TOKYO -- The Ministry of Health, Labor and Welfare in Japan is set to introduce an online system to manage information on novel coronavirus patients in an integrated fashion, in a bid to reduce the burden on public health centers and to enhance patient support.
Medical institutions or patients themselves can input information into the "HER-SYS" system, such as their health condition, which will be shared among public health centers, prefectural governments, the national government and other authorities. A test run will first be conducted at 21 local government bodies, and the rest of Japan will implement the system during May at the earliest.
Public health centers and others will inform individuals who receive polymerase chain reaction (PCR) tests of the system's URL, their ID and passwords. The user will type in their name, home address, history of travel, symptoms, result of the test and other information.
People who tested positive for the new coronavirus and are staying at home will be asked to access the system every day and input their health condition. Medical institutions will input information on those who are hospitalized, such as their symptoms and the circumstances surrounding their admission and discharge.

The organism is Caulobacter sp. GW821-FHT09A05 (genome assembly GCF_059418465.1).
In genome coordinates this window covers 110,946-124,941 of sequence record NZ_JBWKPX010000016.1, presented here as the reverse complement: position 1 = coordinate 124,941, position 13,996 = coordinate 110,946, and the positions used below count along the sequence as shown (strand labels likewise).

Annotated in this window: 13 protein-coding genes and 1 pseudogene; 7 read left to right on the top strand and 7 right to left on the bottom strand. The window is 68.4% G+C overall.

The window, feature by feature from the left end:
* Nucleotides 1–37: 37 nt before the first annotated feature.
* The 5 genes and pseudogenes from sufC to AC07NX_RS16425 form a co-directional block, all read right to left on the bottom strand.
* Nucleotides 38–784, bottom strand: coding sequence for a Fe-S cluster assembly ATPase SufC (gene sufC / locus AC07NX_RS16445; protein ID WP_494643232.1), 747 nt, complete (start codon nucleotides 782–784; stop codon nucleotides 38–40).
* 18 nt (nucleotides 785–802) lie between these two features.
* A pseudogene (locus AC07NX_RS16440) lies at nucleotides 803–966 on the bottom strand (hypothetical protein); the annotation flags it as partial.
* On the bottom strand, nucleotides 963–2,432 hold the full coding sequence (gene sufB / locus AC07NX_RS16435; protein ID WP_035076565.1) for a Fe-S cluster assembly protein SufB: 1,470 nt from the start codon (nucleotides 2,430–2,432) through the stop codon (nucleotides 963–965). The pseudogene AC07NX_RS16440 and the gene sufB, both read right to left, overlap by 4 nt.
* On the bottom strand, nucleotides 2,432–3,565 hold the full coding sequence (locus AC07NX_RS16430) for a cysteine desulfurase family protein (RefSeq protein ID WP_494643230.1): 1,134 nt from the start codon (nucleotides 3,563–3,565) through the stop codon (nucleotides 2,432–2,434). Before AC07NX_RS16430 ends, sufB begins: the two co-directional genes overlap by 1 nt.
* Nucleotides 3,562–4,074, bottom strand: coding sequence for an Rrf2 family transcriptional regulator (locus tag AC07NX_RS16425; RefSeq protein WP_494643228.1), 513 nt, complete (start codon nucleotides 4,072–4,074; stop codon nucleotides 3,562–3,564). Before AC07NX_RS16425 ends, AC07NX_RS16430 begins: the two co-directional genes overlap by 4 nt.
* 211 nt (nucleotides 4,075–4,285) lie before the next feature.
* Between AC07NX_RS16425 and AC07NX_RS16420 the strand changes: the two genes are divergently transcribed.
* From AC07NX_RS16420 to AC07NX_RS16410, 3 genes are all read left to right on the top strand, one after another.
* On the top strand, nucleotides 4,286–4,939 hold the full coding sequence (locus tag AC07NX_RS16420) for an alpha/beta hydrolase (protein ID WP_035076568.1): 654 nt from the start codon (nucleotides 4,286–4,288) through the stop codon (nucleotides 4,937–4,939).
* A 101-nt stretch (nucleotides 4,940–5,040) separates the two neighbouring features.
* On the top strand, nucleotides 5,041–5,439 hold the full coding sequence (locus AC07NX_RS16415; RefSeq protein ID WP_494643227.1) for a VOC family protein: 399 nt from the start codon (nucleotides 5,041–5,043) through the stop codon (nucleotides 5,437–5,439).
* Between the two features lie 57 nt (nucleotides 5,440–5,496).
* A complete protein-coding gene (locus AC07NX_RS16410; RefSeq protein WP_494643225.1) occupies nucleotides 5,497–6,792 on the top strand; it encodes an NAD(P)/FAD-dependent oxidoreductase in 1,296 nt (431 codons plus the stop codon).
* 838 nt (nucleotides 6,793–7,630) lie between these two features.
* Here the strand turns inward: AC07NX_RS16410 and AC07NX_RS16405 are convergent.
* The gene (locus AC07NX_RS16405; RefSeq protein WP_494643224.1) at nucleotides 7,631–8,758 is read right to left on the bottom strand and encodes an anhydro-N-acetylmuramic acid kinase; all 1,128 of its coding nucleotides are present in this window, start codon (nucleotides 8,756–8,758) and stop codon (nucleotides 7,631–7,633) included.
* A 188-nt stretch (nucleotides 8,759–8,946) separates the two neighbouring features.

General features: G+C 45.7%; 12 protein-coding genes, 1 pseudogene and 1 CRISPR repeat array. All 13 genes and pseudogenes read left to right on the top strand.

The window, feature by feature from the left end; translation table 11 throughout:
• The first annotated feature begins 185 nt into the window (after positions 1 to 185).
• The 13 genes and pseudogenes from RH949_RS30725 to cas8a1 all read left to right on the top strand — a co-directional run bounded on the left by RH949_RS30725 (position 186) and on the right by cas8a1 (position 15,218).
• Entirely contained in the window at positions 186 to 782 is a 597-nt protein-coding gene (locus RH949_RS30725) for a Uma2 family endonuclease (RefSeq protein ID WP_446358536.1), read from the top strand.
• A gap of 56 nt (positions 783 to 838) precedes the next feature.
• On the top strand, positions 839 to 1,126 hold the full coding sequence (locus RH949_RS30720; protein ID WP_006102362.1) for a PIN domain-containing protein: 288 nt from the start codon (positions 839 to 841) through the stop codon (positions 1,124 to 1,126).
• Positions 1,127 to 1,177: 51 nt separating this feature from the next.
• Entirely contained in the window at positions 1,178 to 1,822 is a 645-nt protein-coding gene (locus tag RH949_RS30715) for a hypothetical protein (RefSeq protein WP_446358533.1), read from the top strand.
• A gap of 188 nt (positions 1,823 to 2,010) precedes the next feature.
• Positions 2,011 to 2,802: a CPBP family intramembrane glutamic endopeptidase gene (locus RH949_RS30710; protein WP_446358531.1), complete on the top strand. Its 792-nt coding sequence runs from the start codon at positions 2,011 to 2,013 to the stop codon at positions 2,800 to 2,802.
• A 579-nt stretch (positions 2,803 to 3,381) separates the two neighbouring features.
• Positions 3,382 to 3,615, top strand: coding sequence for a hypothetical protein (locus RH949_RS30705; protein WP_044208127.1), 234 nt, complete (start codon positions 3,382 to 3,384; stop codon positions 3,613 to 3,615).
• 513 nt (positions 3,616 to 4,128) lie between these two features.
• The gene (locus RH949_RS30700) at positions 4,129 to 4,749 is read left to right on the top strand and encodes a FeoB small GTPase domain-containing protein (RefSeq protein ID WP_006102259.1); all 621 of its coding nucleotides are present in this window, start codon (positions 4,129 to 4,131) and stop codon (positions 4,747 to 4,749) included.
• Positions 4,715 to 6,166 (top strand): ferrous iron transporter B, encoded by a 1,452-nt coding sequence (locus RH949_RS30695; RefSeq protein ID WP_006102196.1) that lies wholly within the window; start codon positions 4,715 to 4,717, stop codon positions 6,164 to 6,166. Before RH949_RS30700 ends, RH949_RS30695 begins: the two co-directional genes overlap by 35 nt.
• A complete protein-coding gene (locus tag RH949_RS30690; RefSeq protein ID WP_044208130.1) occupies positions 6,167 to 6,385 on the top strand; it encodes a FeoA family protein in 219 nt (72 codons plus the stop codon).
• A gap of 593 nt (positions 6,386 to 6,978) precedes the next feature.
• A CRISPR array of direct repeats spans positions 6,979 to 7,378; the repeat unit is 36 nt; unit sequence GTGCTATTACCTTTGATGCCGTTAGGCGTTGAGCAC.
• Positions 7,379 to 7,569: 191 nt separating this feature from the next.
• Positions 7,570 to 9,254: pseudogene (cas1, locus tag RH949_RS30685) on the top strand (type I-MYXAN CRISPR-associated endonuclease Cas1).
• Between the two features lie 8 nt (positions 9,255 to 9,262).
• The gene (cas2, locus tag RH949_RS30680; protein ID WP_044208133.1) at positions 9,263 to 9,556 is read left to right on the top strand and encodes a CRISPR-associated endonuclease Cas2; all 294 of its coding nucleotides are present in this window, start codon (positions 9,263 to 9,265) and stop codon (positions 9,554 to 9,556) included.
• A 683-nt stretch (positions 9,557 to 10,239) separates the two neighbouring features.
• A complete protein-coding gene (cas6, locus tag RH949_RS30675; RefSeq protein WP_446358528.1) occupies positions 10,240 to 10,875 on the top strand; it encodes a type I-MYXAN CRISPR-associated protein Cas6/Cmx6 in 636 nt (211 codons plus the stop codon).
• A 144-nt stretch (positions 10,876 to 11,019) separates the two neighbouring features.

Furthermore, individuals who came in close contact with coronavirus patients will also receive IDs and passwords, and will be required to type in their health condition.
By doing so, coronavirus patients' information as well as the number of new infections and those released from hospitals can be swiftly collected and widely shared, according to the health ministry. So far, doctors have been filling out information on coronavirus cases and sending the information via fax to public health centers. Workers at these facilities have been inputting the information using computers. Some have pointed out that this method is inefficient.
The health ministry is also set to introduce "G-MIS," a system to support coronavirus-related information-sharing among medical institutions. Information on operational status, as well as circumstances surrounding hospital beds and medical staff, stocks of ventilators, masks, protective gear and other items of some 8,000 medical facilities nationwide can be collected and uniformly managed. The system will be used to supply medical equipment and manage the transferring of patients to hospitals.
(Japanese original by Hidenori Yazawa, Lifestyle and Medical News Department)